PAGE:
Science Education at the Crossroads is an annual national academic conference, initially funded by the National Science Foundation, designed to enable various stakeholders in science education to confer in a legitimate and productive manner. The conference also claims to offer an alternative to the standard model of conferring and professional development. Conference creators and coordinators are John Settlage of the University of Connecticut and Adam Johnston of Weber State University.
Many organizations and conferences exist for science educators. These include the National Science Teachers Association (NSTA), the National Association for Research in Science Teaching (NARST), the Association for Science Teacher Education (ASTE), and many others dedicated to specific fields (e.g., physics and chemistry) within science education. While these organizations are adept at presenting research results or at sharing innovations in teaching, organizers and many participants in Crossroads feel that none of them provide a means for new research questions, policy directives, or general science education goals to be discussed and deliberated.
Crossroads uses the Vexation and Venture format for conference sessions in which an "Incubator Forum" allows for an interactive, discussion based and dynamic intersection of views. This mode of interaction has been shown to engage presenters and participants in a way that new ideas and problems can be proposed, and the group takes on responsibility for a generative session. In this format, problems (vexations) are dissected and their possible specific solutions (ventures) are proposed. In this manner, the process of research and innovation is presented in a public forum in its early development stages, rather than after its completion, as would be the case in other academic conference formats.
Participants represent backgrounds from science and education, and represent perspectives from classroom teaching, policy, and research. This variety of perspectives allows each participant to tap into expertise that they might not otherwise encounter within the typical course of their professional lives. In this regard the metaphor of a crossroads describes a culture and place where people can meet.
Crossroads originated from a disenchantment with more traditional education conferences. As a consequence, Crossroads was designed, utilizing the Vexation and Venture format, to make generative discussions a deliberate feature of the conference.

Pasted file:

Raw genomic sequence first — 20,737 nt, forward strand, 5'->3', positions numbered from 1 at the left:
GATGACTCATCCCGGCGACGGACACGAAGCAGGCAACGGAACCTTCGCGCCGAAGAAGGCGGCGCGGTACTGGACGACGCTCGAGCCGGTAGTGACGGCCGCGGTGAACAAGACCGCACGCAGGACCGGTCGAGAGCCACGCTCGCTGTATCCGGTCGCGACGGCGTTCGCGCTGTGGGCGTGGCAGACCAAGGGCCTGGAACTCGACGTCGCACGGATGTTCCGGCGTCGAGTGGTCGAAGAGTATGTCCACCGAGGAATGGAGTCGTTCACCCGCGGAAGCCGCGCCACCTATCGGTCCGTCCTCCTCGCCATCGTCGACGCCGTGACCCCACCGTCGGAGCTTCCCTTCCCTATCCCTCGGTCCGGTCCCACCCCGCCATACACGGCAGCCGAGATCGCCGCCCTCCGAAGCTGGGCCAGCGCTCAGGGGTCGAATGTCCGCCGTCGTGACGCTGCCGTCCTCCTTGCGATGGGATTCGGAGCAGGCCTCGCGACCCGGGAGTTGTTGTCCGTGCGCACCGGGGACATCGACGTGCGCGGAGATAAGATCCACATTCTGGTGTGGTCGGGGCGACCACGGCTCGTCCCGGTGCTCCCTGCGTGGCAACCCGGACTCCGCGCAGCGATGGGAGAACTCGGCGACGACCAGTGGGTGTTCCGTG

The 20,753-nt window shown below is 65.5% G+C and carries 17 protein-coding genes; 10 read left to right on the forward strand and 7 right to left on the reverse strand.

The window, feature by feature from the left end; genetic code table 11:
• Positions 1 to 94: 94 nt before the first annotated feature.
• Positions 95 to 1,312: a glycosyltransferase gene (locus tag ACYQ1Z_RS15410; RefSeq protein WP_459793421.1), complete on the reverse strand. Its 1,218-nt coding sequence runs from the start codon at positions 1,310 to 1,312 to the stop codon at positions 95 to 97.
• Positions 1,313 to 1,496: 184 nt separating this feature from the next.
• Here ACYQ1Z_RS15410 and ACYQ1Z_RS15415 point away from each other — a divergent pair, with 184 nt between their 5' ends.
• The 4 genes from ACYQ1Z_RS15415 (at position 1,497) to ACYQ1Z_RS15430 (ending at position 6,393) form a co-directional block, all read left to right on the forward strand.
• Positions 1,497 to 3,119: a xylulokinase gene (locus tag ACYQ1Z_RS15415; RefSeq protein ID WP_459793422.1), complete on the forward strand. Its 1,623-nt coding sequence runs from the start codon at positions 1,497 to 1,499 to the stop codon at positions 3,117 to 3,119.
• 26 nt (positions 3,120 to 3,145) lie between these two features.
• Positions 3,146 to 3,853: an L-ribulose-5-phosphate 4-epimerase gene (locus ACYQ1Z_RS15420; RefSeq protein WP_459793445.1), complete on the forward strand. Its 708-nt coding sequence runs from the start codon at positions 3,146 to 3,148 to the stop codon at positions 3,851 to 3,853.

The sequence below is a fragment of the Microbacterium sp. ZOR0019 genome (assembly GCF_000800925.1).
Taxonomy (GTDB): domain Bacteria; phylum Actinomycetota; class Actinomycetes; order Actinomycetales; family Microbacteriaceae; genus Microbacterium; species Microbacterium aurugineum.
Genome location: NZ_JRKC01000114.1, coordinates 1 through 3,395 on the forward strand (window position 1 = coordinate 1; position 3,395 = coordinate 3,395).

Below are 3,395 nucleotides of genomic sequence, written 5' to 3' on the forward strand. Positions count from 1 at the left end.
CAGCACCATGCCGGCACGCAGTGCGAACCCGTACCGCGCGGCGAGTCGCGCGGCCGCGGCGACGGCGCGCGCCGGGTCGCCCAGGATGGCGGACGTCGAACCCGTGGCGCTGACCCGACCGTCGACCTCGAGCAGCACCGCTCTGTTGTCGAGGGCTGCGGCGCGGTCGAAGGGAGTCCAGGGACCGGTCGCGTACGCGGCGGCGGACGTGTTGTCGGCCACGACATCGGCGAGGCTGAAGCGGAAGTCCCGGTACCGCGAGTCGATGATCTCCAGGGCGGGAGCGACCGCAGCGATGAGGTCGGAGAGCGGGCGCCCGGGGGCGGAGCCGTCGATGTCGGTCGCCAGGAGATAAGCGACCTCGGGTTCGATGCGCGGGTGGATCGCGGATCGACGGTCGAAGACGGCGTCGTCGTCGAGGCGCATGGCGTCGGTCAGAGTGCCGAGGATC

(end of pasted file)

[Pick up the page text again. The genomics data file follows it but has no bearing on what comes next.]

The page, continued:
Crossroads has a history of finding a specific place and space each year for conferring. Oscillating from venue to venue has allowed each year to have its own character, as well as allow people from specific regions to have more access to the conference. Crossroads has been held at the following venues:Storrs, CT (2005)
Ogden, UT (2006)
Amherst, MA (2007)
Alta, UT (2008)
Portland, OR (2009)
San Antonio, TX (2011)
Providence, RI (2012)
Cleveland, OH (2015)
Crossroads has a history of inviting poets as keynotes to its conferences. These have included:Taylor Mali (2005)
Jimmy Santiago Baca, joined by Jason Yurcic (2006)
Marilyn Nelson (2007)
David Lee (2008)
Lawson Fusao Inada (2009)
Naomi Shihab Nye (2011)
Additionally, illustrator/artist/educator Fred Lynch contributed the keynote address in 2012.
Crossroads has also established a line of work that has called for scholarly work in science education to reach out to create significant impact in education. This has been referred to as "scholar activism" by David Moss, Crossroads' first keynote speaker in 2005. Other speakers have included John Settlage in 2006, Adam Johnston in 2007, Heidi Carlone in 2008, and Magnia George in 2009. Conference organizers have contributed joint addresses in 2011 and 2012.
Science Education at the Crossroads has moved its conference each fall, from east to west and back again, through the year 2009. Most notably, National Science Foundation funding was established to fund the conference from 2007 - 2009. In 2010, the conference organizers are considering next steps for future sequences of the event.
Science Education at the Crossroads main site